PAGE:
See more of the story

Now that we’re well into our third month without sports, Star Tribune sportswriters and editors have been thinking back on the favorite events they’ve covered. They range from the biggest of games to others that have been long forgotten by most people, if they knew about them in the first place. Some were covered for the Star Tribune, some for other news organizations. We’re publishing our memories this week and today college hockey takes the spotlight.

BRIAN STENSAAS, Star Tribune sports digital editor, covered a “team of destiny” for the Minnesota Daily.

“We’re on ‘SportsCenter!’ ”

Johnny Pohl’s earsplitting shriek echoed into the hallways of Xcel Energy Center and pierced through the thumping beats of the dressing room stereo. At once, the group of 26 newly crowned hockey gods turned their heads in unison.

On a tiny TV in the corner, it was real, cemented on standard-definition video by a late-night highlight show: After 23 years, the Gophers were once again champions.

Grant Potulny’s goal with 3 minutes, 2 seconds left in overtime of the 2002 Frozen Four championship game against Maine set off one of the wildest celebrations the state has ever seen.

I’m generally not afraid of heights, and the infrastructure of a 19-month-old arena is about as sound as it comes. But as the press box shook from 19,324 fans roaring in unison, I thought for a split second we might be going down.

I covered that Gophers season for the Minnesota Daily, my first “big” beat for the university newspaper.

The 2001-02 Gophers men’s hockey team was one of destiny. It had a record-setting senior class, a lockdown defensive corps led by Hobey Baker winner Jordan Leopold and a home-ice Frozen Four dangling as a season-long carrot.

Yet through 59 minutes of national championship game it appeared Maine might spoil the party on April 6. Then St. Paul’s Matt Koalska, part of a dynamic sophomore class, took a feed from classmate Troy Riddle in the slot and tied the game in the final minute of regulation.

Matt Kolska leaps into the Gophers bench after tying the game in the final minute.
Matt Kolska leaps into the Gophers bench after tying the game in the final minute.

CARLOS GONZALEZ, STAR TRIBUNE

Potulny, another sophomore and the first non-Minnesotan on the roster since 1987, soon became the hero.

The noise, the vibrations and the dayslong party that ensued will never be forgotten. Neither will Pohl’s second-period goal — a real game-changer. The All-America captain skated into the Maine zone and fired a shot from above the left circle that fooled goalie Matthew Yeats. The puck found the back of the next after pinging off the crossbar.

It was the 198th point of Pohl’s Gophers career. No. 199 was the second assist on Koalska’s goal.

He reached 200 points with an assist on Potulny’s game-winner.

All skill, right Johnny?

“Pure luck,” he told me in 2011 for a Frozen Four reunion piece, and flashed that “Sports Center”-worthy smile.

ROMAN AUGUSTOVIZ, one of our copy editors, recalls a conference playoff series in which overtime was the norm.

U goalie Alex Kangas stopped one of his 44 shots in the final game of a three-game playoff series with MSU Mankato in 2008.
U goalie Alex Kangas stopped one of his 44 shots in the final game of a three-game playoff series with MSU Mankato in 2008.

BRIAN PETERSON • brianp@startribune.com

Surprisingly competitive. Back-and-forth emotional shifts. High stakes.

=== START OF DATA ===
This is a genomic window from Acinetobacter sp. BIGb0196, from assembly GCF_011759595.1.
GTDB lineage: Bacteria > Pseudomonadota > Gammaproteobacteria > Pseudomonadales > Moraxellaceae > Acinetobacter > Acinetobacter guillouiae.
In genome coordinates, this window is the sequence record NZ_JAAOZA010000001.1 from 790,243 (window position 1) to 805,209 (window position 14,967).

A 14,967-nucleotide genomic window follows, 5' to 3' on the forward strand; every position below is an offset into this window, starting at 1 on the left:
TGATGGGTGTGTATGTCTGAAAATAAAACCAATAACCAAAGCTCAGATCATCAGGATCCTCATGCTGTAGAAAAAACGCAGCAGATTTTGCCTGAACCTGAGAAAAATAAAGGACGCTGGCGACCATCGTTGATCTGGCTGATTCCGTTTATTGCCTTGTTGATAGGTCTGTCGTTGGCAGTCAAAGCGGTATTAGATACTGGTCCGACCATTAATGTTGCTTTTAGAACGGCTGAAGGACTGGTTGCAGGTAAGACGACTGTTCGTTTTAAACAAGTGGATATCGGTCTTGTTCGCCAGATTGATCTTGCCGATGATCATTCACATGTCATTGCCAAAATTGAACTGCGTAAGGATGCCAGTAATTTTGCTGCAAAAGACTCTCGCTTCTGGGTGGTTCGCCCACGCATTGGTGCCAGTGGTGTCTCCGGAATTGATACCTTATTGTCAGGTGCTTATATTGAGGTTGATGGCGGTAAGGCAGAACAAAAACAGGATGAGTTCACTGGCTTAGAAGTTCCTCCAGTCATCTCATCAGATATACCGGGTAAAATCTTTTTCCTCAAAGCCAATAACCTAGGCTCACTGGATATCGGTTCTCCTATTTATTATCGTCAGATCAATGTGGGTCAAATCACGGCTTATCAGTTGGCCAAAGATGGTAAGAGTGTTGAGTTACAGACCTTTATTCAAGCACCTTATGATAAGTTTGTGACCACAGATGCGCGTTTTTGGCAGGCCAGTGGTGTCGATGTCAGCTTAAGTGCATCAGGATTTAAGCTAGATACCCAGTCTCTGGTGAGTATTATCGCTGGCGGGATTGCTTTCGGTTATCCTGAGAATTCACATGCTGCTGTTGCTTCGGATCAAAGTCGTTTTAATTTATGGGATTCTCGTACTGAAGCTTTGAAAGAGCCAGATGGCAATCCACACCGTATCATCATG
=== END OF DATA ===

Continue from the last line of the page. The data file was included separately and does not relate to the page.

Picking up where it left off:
All those descriptions apply to deciding Game 3 of a first-round, WCHA playoff series between the Gophers and Minnesota State Mankato on March 16, 2008, in Mankato.

Covering the game for the Star Tribune, I had two different stories prepared by the time the game went into the first overtime. Then the game went into a second overtime — the fifth overtime period of the series.

How long would the arena-wide tension persist? Hard to tell with goalies Alex Kangas of the Gophers and Mike Zacharias of the Mavericks dialed in.

There were 44 saves in the two overtimes, 22 by each netminder. Any one of those shots could have ended the game and the series. Ultimately, third-line left wing Tony Lucia, the older son of Gophers coach Don Lucia, scored 16 minutes, 59 seconds into the second extra period. With the 3-2 win, the Gophers made the Final Five for the 10th year in a row.

“Dirt was being shoveled on this team all year long,” Don Lucia said, “but they stayed with it.”

Ryan Flynn celebrates the game-winning goal by Tony Lucia.
Ryan Flynn celebrates the game-winning goal by Tony Lucia.

Brian Peterson

The Gophers had a 20-game unbeaten streak (17-0-3) against the Mavericks before losing the series opener 1-0 on a shorthanded goal in the second overtime. That dropped the Gophers to 0-3-10 in overtime games that season.

That streak of futility ended when Minnesota won the second game 2-1 in the first overtime.

In the series finale, the prospects of the Gophers winning looked bleak at times. They had one shot on goal in the first 14 minutes. They fell behind 1-0.

Early in the second period, Gophers forward Tom Pohl suffered a scary head injury. He was taken off the ice on a stretcher as his teammates watched and worried. He was later found to have a fractured skull and needed surgery for bleeding in his brain.

The Mavericks tied the score 2-2 early in the third. Four minutes into the first overtime, a Maverick crashed into Kangas during a scoring opportunity but, after a review, it was ruled no goal.

Kangas, a freshman, finished with 44 saves, tying his season high from the series opener. Zacharias stopped 47 shots, but his team lost in only the second three-overtime game series in WCHA playoffs history at the time.